HIV Morning-After Pill: How it Works and When to Take it

The cure for HIV/AIDS may be proving elusive but the good news is that there’s at least a preventive measure available. This is indeed a good thing. Besides condoms, use of clean needles and rampant public education, we now have another proven method to keep HIV/AIDS at bay. Post-exposure prophylaxis popularly known as HIV PEP medication or the HIV morning-after pill is helping to remarkably reduce the risk of contracting HIV, especially when taken soon after exposure.

Though highly effective, HIV PEP is not being used as medics would hope it would be. The uptake hasn’t been impressive and even for those using it a majority are using it wrong.

Here’s everything you need to know about PEP to keep yourself and your loved ones protected.

To be Taken Within 72 of Exposure

PEP is an antiretroviral therapy (ART) supposed to be taken after exposed to HIV to prevent the victim from getting infected. For maximum efficacy, PEP must be taken within 72 hours after a recent exposure to HIV. The sooner you start, the better the results. If you believe that you’ve been exposed to HIV through unprotected sex, shared needles, partners of HIV-positive individuals, or through sexual assault, go to the nearest health facility immediately to get the therapy. PEP is, however, to be used for emergency situations only, and should not be the everyday means of protection against the virus.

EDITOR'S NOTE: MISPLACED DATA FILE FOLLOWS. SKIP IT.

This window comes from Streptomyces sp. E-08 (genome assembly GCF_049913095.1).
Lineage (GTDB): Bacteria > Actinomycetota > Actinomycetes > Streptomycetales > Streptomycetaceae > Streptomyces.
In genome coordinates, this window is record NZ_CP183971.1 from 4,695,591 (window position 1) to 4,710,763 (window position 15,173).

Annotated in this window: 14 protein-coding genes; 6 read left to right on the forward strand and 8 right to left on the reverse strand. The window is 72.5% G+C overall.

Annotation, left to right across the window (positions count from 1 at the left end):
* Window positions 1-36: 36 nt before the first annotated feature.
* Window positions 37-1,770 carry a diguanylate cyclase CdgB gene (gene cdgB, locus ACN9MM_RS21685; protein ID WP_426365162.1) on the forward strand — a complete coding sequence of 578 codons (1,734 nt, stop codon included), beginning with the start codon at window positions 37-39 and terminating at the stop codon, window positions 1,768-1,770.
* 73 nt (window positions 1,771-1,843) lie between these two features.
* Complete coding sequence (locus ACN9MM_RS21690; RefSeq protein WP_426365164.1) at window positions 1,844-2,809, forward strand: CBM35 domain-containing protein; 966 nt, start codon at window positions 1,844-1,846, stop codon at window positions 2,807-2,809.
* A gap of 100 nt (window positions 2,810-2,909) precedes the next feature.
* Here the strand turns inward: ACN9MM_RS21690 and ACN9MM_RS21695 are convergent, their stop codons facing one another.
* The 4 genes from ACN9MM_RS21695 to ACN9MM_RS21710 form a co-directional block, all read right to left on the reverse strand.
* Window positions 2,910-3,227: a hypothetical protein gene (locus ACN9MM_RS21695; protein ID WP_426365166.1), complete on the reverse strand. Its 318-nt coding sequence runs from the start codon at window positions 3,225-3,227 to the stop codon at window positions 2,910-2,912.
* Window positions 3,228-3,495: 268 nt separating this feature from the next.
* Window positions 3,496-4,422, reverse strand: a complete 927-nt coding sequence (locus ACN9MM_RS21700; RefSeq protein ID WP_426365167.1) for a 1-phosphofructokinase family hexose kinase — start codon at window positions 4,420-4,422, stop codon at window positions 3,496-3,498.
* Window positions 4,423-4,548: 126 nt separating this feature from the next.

Once you get started on PEP, you’ll be required to take it either once or twice every day for 28 days. The ART then works by boosting your immune system by stopping the virus from multiplying. HIV takes a few days for the virus to establish itself in your body after exposure. So when you take PEP soon after, the infected cells will not replicate and will instead die naturally.

Efficacy Affected by the Wrong Dosage

Even though PEP has been proven to be effective, efficacy rates are affected by patients not sticking to the right prescribed dosage and will not take it for the prescribed amount of time. In other cases, efficiency is affected when patients are infected with a strain of HIV immune to PEP. Sometimes the initial viral load exposed to the virus was too much for the drugs to work effectively.

You can get PEP from most public hospitals’ Emergency Department, any STD clinic. Emergency departments are the best place to go for PEP if the exposure happens ‘after hours’.

What to Expect when you Go for PEP

When you check into a facility and ask for PEP, you will be asked a series of questions by the healthcare provider to understand your exposure to HIV. They’ll ask about your knowledge of the other person’s HIV status, your sexual history and anything else that you might be worried about. They will also need to administer a HIV test and may also perform testing for other STDs as well.

The medical interview may feel intrusive but remember that the medics are simply trying to help you so be as honest and accurate giving this important information. This way, they will be able to access your situation and help you accordingly.

As scientist and people of interest continue to work towards finding a cure for HIV, let’s appreciate the fact that there’s already a working preventive measure. Should you find yourself exposed, get medical help immediately to stay protected. If you do experience any HIV symptoms like vomiting or genital sores, contact us immediately to get tested.